Cannabis use is associated with reduced prevalence of non-alcoholic fatty liver disease: A cross-sectional study.

Cannabis use is associated with reduced prevalence of obesity and diabetes mellitus (DM) in humans and mouse disease models. Among cannabis users, dependent patients had 43% significantly lower prevalence of NAFLD compared to non-dependent patients (AOR: 0.57[0.42-0.77]; p<0.0001). Our observations suggest that cannabis use is associated with lower prevalence of NAFLD in patients. These novel findings suggest additional molecular mechanistic studies to explore the potential role of cannabis use in NAFLD development.

Cannabis use patterns and motives: A comparison of younger, middle-aged, and older medical cannabis dispensary patients.

Medical cannabis is increasingly being used for a variety of health conditions as more states implement legislation permitting medical use of cannabis. Little is known about medical cannabis use patterns and motives among adults across the lifespan.The present study examined data collected at a medical cannabis dispensary in San Francisco, California. Participants included 217 medical cannabis patients who were grouped into age-defined cohorts (younger: 18-30, middle-aged: 31-50, and older: 51-72). The age groups were compared on several measures of cannabis use, motives and medical conditions using one-way ANOVAs, chi-square tests and linear regression analyses.

Low-Dose Cannabidiol Is Safe but Not Effective in the Treatment for Crohn’s Disease, a Randomized Controlled Trial.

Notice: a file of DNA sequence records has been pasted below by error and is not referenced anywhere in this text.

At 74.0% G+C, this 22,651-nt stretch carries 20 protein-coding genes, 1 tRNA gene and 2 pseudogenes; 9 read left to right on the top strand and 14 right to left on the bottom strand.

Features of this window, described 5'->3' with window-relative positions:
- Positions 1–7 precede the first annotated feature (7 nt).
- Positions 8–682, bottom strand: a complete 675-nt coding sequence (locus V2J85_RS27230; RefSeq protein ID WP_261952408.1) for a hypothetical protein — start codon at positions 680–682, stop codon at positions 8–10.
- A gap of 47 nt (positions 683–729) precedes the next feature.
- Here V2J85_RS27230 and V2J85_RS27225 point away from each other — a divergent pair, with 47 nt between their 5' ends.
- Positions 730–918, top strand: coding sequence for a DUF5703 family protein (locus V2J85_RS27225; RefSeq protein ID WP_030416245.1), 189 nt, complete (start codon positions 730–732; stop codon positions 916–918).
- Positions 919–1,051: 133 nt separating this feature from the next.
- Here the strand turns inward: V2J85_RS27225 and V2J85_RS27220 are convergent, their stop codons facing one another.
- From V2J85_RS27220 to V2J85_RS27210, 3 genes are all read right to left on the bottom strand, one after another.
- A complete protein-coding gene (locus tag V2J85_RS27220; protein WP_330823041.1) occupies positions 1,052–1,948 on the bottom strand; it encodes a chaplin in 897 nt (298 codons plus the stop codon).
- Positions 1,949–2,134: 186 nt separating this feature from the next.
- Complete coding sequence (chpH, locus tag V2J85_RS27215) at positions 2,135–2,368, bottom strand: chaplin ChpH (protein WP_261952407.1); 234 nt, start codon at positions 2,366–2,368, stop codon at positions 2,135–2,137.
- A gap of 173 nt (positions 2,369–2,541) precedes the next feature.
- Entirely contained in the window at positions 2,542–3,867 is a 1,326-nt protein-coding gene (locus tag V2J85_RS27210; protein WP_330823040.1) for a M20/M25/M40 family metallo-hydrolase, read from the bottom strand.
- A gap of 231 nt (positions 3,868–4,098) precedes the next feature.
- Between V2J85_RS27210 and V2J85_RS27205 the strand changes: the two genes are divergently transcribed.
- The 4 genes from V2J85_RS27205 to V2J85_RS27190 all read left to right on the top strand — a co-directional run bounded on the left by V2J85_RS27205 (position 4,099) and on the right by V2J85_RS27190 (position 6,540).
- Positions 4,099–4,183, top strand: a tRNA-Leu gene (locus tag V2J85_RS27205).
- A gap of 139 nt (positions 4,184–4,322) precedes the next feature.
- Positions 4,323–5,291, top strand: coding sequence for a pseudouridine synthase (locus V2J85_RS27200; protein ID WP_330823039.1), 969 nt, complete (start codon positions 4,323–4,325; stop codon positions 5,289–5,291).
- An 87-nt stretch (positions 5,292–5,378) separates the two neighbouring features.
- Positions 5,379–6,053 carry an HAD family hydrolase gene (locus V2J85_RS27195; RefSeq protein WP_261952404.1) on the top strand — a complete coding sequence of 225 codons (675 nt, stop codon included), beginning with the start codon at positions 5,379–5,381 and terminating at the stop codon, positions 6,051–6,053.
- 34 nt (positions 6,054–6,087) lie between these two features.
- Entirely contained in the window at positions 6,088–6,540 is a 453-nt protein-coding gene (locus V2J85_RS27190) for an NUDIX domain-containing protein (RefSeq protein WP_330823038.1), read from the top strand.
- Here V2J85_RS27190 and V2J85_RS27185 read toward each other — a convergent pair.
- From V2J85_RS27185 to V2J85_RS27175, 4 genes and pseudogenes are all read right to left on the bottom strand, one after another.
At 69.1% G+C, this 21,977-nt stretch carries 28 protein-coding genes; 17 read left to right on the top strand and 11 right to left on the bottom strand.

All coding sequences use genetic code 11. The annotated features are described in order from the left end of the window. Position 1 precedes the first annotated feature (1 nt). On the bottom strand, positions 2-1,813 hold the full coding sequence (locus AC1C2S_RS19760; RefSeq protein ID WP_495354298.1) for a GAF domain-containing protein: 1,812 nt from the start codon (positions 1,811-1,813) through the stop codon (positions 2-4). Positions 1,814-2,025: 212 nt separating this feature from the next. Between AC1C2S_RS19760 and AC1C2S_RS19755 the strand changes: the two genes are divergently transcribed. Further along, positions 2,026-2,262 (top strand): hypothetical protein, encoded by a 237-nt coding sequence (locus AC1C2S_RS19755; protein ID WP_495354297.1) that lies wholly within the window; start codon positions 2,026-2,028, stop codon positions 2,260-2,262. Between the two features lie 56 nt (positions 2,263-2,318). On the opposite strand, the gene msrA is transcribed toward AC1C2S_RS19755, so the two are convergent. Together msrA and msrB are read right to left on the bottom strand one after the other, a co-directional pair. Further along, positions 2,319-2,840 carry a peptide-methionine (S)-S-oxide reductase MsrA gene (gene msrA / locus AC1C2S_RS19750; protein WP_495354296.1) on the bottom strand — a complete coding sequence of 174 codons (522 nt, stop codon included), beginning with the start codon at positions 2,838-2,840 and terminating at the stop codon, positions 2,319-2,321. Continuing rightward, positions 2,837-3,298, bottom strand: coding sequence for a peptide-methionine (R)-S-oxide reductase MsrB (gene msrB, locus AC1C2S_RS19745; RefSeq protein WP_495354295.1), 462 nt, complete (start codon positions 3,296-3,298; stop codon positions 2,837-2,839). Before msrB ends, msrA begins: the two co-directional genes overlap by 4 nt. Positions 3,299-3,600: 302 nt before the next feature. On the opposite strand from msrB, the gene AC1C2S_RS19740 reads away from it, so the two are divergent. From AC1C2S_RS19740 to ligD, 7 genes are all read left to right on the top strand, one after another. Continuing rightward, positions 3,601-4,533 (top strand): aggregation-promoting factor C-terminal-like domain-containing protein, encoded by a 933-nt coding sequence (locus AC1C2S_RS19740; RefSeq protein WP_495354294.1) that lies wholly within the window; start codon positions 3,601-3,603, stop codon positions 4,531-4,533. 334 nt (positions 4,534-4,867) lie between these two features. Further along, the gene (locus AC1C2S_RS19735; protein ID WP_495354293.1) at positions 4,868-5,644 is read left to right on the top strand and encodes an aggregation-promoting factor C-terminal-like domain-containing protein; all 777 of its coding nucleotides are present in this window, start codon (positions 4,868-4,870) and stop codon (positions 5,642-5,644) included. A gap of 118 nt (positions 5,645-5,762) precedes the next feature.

Twenty patients aged 18-75 years with a Crohn’s disease activity index (CDAI) >200 were randomised to receive oral (10 mg) CBD or placebo twice daily. Patients did not respond to standard treatment with steroids (11 patients), thiopurines (14), or TNF antagonists (11). Disease activity and laboratory parameters were assessed during 8 weeks of treatment and 2 weeks thereafter. Other medical treatment remained unchanged.In this study of moderately active Crohn’s disease, CBD was safe but had no beneficial effects. This could be due to lack of effect of CBD on Crohn’s disease, but could also be due to the small dose of CBD, the small number of patients in the study, or the lack of the necessary synergism with other cannabinoids. Further investigation is warranted.

The association of cannabis use on inpatient psychiatric hospital outcomes.

There were 120 patients. Twenty nine were women and 91 were men. Patients testing positive for THC-COOH had a shorter length of stay compared to patients testing negative for THC-COOH, after adjusting for age, prior psychiatric admissions, history of a psychotic-spectrum disorder, and comorbid additional substance use (p = 0.02). There were no differences in 30-day readmissions, 30-day post-discharge presentation to the Denver Health psychiatric emergency department, BPRS scores, and medication administration.

Medical Cannabis in Serbia: The Survey of Knowledge and Attitudes in an Urban Adult Population.

There are some indices that legalisation of medical cannabis in the Republic of Serbia might be considered. The purpose of this research was to assess knowledge and attitudes towards medical cannabis in an urban adult population. This cross-sectional study was conducted in December 2015 and January 2016. A convenience sample of study participants comprised users of the Community Health Centre. A total of 360 adults were invited to participate. Data were collected through an anonymous questionnaire.